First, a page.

A woman who died after a tree fell on a wedding party at a Southern California park Saturday has been identified as 61-year-old Margarita Mojarro, according to the Los Angeles County Department of Medical Examiner-Coroner.
Mojarro was pronounced dead at a hospital shortly after 5 p.m. Saturday, assistant chief coroner Ed Winter told The Washington Post. An autopsy of the San Pedro, Calif., woman is pending, he added.
About a half-hour earlier, a massive eucalyptus tree had fallen suddenly on a wedding party that was taking pictures underneath it at Penn Park in Whittier, about 20 miles east of Los Angeles.
Around 4:30 p.m. Saturday, Whittier police responding to “multiple 911 calls” arrived at the park to find several members of the large wedding party trapped beneath the tree, a police spokesman said at a news conference Saturday evening.
Among them was Mojarro. Despite reports in some outlets, city officials said they could not confirm Mojarro’s relationship to others at the wedding party.
Police immediately began trying to free those under what they described as a large tree with multiple trunks. Los Angeles County firefighters used chain saws to cut away the branches.
Authorities reported Saturday that one person died at the scene. Five people were taken to a hospital with injuries, Los Angeles County deputy fire chief John Tripp said at a news conference. Although most injuries were minor — “mainly just scrapes and bruises” — one person had moderate injuries and was taken to a trauma center, Tripp said.
Officials did not name any of the injured but noted that a 4-year-old was in critical condition as a result of head trauma, according to a statement by the city on Saturday. It is unclear whether this was the same victim who was taken to the trauma center with injuries later described as moderate.
“We’re trying to make sure we’re giving all the dignity and respect to that family,” Tripp said. “They were here for a joyous occasion and then, unfortunately, a very large tree interrupted that and they right now are going through a lot of issues that we’re trying to make sure [we] support.”
Witnesses described hearing a loud crack and seeing people running from the area, according to the Associated Press. At the news conference Saturday, authorities said the tree collapsed as members of the wedding party were taking pictures after the ceremony at the park.
Gilbert Duran said in a video broadcast on Facebook Live that he witnessed the tree fall while taking photos at a quinceañera party in the park, according to KTLA 5 News.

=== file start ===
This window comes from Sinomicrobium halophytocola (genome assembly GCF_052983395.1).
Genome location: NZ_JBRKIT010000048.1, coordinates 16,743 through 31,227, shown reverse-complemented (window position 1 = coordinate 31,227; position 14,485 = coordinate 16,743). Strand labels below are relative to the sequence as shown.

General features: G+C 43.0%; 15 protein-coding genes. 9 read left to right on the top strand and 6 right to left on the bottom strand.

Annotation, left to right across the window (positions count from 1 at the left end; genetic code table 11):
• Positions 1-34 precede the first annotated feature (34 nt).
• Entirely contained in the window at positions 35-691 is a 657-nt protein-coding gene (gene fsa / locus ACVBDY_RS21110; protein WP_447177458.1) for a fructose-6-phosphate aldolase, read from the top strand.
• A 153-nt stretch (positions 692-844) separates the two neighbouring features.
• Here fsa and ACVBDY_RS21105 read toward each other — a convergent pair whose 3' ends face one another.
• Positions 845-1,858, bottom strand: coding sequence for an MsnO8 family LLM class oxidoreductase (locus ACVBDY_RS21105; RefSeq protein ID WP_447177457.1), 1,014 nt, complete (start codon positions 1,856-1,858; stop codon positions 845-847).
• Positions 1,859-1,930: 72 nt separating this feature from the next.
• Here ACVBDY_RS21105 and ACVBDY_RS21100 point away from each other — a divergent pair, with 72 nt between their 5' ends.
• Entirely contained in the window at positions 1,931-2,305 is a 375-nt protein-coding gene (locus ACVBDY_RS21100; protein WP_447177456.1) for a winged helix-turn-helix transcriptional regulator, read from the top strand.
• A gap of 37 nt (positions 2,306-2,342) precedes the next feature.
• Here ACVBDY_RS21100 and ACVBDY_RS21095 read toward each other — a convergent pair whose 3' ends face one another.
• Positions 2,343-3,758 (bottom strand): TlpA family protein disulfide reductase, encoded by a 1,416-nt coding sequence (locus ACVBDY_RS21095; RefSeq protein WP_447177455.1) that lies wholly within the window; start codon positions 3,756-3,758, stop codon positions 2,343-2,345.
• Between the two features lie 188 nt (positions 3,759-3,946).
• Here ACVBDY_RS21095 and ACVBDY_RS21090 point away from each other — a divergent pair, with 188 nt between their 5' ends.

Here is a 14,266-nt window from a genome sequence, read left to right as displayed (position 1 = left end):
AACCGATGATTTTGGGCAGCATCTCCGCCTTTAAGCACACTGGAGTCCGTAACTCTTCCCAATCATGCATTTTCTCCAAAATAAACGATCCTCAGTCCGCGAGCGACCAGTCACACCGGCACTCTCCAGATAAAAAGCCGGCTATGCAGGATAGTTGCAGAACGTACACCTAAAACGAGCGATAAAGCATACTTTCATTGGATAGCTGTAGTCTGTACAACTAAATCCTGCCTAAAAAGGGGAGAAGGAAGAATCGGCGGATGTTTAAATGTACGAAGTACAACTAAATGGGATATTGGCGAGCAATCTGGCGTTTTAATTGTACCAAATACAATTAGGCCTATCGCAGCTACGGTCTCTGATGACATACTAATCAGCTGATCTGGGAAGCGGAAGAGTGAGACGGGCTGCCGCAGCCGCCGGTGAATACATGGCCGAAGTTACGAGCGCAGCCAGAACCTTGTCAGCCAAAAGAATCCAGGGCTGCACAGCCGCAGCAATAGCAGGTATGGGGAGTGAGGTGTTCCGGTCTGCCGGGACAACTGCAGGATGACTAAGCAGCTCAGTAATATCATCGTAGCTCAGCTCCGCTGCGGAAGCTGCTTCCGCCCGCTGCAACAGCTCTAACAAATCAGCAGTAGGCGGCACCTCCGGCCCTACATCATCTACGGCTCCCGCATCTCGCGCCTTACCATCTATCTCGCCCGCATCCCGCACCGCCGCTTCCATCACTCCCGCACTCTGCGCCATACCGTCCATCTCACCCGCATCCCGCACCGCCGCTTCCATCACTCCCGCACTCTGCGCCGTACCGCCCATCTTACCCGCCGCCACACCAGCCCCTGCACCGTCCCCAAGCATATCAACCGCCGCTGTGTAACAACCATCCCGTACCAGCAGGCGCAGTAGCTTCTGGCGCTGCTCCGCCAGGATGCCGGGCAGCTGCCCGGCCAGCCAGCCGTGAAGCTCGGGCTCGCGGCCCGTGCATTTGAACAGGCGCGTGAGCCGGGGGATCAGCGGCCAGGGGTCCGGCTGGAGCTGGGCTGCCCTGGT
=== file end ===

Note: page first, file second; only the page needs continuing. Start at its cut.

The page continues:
Duran said he and some friends had been taking pictures under the same tree that afternoon but moved to get better lighting.
It collapsed moments later, he said.
“I watched this thing collapse on a whole wedding party,” Duran, at times emotional, said in his broadcast. “They were running for their life and this thing just fell on top of them. I just watched them go flat. Dude, pray for them.”
Officials described the tree as a very large eucalyptus with “multiple trunks” and said it could have been weakened by California’s ongoing drought.
“Fortunately, there weren’t more people that were injured by the tree collapse,” the fire spokesman said. “It could have been a lot worse.”
He added that other members of the wedding party were taken to a Whittier senior center, where mental health professionals were on hand to help deal with the situation.
On Monday, Whittier assistant city manager Nancy Mendez said the park remained closed — cordoned off by police tape and guarded with extra security — for an ongoing investigation.
“We do have certified arborists on staff, but we are hiring an independent consulting arborist just to investigate the tree failure and see if they can determine the cause,” Mendez said.
She said Whittier Mayor Joe Vinatieri was reaching out to the family to offer condolences and support after the “awful” incident.
“Trees do fall, [but] I’ve been with the city since 1980 and I don’t recall any other fatality,” Mendez said.
Local media reports noted that there had been heavy rainfall in the Los Angeles area last week, and authorities said that — along with years-long drought conditions that have plagued California — may have contributed to the tree’s weakening, according to the AP.
Tripp, the fire spokesman, noted Saturday that a tree had fallen the year before in nearby Pasadena one day with no indication that anything was wrong.
“It’s just a reminder for all of us that we have to be aware of our surroundings — not that I think this could have been prevented,” he said. “But it’s just, again, showing the vegetation of Southern California is still very stressed from the drought we’ve had over the last five years.”